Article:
Books

What Happened – Hillary Rodham Clinton

Reading biographies is not a normal choice of reading for me. The ones I do read are mainly due to the person featured as I have enjoyed their work or been fascinated by them at some point. Politically biographies even less of a choice.

So why on earth would I pick up a book about politics, politics of another country?

Curiosity and fascination.

Towards the end of 2017 I saw the said former first lady, Hillary Clinton being interviewed by Graham Norton. Now he is not your normal highbrow political interviewer but that is what made it accessible and the main reason I went to pick up the book.

And I am so glad I did.

First of all I must admit to being rather lost on some of the US politics and I had to go and have a look at how the basic system of American government works. Then I felt a bit more familiar with what I was reading.

But what Hillary Clinton gets to is the heart of the matter – what happened in that US election which has changed world politics and continues to do so. What happens when you cannot distinguish between what is real and what is fake? What happens when you put every last ounce of strength and belief into something and you still come second? And what it is like to be a woman, trying to breakthrough a highly male dominated world.

Approach this book with an open mind especially if you perhaps do not necessarily agree with her politics. I admire the lady who had to go the inauguration despite having lost. She goes in her role as a former First Lady not because she lost. I remember a small video clip of her taking a deep breath, holding Bill Clinton’s hand and walking out head held high.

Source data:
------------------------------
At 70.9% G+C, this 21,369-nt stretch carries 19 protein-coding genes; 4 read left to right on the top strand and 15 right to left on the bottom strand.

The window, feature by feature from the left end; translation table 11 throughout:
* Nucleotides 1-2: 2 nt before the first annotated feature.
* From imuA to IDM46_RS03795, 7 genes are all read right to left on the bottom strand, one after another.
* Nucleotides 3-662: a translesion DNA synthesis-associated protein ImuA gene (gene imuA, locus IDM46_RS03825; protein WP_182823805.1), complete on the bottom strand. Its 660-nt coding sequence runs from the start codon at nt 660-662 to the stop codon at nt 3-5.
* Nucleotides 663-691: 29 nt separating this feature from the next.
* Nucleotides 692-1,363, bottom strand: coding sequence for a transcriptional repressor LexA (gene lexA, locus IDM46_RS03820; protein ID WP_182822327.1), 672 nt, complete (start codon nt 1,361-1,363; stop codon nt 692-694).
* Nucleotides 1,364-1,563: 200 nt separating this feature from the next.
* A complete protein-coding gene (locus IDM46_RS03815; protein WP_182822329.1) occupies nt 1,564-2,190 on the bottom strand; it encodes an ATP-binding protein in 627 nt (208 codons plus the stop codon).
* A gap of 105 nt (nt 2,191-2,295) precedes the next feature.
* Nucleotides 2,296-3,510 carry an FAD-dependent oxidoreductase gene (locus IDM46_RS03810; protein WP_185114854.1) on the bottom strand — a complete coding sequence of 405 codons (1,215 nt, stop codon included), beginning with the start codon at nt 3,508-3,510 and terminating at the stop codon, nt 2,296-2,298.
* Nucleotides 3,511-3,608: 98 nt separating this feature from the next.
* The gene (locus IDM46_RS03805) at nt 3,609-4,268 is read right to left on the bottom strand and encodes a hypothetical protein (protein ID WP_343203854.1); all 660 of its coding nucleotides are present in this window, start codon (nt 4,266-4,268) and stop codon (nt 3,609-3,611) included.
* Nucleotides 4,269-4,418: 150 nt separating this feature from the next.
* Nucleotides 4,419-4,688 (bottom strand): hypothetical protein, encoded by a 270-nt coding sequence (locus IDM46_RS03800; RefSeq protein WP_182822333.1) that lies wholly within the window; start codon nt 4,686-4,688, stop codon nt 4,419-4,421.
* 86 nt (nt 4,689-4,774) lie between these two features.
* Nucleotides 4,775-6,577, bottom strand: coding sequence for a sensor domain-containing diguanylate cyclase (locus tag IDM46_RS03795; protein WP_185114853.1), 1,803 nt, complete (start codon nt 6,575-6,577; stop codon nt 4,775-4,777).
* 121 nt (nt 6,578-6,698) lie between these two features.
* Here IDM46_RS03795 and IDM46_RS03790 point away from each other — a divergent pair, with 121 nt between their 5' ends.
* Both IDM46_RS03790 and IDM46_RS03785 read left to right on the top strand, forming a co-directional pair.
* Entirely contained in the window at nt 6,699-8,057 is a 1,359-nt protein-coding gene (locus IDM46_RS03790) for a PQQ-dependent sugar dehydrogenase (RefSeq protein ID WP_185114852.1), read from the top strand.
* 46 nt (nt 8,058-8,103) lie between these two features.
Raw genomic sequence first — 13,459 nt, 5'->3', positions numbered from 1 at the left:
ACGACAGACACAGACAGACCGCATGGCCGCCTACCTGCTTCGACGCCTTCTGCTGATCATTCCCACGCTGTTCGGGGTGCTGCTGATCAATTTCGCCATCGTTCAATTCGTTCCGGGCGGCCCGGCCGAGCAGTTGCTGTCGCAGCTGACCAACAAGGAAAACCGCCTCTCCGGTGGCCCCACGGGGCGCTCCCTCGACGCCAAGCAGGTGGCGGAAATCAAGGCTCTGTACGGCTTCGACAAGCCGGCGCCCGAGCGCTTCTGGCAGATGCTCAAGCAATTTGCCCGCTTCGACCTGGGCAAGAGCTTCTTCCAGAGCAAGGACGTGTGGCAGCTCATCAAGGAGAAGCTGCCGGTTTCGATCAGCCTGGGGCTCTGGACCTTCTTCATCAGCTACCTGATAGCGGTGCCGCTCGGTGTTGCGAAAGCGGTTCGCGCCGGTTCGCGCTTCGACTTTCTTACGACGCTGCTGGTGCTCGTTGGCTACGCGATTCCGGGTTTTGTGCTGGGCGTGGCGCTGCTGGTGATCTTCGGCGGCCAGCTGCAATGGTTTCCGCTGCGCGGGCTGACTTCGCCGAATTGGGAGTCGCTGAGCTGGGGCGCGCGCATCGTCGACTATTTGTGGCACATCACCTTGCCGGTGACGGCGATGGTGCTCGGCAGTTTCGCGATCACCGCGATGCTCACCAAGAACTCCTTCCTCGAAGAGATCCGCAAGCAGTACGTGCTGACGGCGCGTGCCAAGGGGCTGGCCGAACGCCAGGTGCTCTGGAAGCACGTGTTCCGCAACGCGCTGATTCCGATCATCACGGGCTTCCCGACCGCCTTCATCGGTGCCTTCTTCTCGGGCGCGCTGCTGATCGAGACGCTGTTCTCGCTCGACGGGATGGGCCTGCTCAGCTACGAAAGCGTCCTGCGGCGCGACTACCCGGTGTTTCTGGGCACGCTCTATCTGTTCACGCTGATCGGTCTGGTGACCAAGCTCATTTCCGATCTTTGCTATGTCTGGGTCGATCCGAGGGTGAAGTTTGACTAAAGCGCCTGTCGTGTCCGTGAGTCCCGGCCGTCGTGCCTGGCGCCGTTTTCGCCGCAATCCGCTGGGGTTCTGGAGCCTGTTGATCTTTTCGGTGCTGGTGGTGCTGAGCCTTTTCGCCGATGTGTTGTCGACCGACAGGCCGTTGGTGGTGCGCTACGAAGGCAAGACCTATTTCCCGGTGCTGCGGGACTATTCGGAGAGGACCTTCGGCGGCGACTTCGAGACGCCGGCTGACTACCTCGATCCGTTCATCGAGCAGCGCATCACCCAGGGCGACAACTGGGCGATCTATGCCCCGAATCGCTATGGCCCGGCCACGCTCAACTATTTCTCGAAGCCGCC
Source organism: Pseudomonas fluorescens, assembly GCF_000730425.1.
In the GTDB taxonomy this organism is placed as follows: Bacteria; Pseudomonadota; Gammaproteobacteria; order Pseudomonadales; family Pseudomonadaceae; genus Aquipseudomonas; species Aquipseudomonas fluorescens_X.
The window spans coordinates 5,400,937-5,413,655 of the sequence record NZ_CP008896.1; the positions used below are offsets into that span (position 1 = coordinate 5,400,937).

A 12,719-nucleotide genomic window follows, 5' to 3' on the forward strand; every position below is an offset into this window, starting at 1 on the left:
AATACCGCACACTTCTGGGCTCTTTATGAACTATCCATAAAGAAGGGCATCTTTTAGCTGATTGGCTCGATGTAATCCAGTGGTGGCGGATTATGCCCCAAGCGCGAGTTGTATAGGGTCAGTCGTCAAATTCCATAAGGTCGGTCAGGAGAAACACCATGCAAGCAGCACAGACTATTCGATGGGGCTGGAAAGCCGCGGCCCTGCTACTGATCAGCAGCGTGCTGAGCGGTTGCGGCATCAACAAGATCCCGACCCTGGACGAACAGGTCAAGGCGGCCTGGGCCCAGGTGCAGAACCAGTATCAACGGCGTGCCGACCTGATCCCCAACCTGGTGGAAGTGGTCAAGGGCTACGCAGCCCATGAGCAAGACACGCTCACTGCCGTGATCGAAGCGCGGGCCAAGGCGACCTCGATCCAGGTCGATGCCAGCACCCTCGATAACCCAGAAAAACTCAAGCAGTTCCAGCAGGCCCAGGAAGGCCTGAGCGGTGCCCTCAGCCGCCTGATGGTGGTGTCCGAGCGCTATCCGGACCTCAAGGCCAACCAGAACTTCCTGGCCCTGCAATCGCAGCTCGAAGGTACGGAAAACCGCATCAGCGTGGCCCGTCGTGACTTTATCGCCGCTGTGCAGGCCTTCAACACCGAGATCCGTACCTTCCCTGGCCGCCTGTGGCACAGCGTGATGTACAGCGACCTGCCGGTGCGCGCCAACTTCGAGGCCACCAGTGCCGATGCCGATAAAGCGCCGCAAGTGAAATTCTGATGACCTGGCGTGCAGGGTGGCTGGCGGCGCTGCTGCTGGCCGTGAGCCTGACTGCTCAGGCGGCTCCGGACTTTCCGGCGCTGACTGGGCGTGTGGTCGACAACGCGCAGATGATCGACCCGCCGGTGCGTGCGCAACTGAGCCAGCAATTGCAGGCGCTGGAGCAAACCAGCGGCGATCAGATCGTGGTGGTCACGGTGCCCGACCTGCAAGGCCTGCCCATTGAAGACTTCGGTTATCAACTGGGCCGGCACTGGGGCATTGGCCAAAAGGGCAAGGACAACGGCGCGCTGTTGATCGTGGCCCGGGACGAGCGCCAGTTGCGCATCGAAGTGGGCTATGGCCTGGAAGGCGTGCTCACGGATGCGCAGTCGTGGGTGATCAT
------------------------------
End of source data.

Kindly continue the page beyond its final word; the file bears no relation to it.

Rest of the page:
I admire her for that action – she knows that America needs to come together again whoever is in power.

Her policies are explained in the book and the whole process of how a campaign works – it is quite unbelievable when in this country, an election can be called on a whim and have a whole country voting within six weeks. A lot of questions are asked and this book tries to answer some of them. I got to the part that the National Rifle Association play in American politics/life at the time of another mass shooting in a school in America. I was reading something which was being played out in real life. That is quite unnerving.

I thought she would win in – and I probably wasn’t the only one. But outside influences seem to have infiltrated into the mass media and everyone in America and beyond seemed to be making different decisions all based on mistakes, lies and what this one man said.

What is strong throughout this book is the role of women. Of course Hillary didn’t break the ultimate glass ceiling in America, but I would like to think she has made enough cracks in it for others not just in America but everywhere to see what is achievable for women everywhere.

What struck me was how it seems she must have been in my office at some point – let me explain.

Hillary states in her book about the role women play, especially when they are in a male dominated world. It is the women who makes sure everyone has a drink, asks after families, children, weekends, holiday plans. Remembers birthdays, worries about everyone else before they even get to their self. And when they do perhaps behave away from what others think a women’s behaviour should be – they are called to question on it. They are given labels, because they are emotive about something. They are easily portrayed as weak. The stronger they become the less they are liked.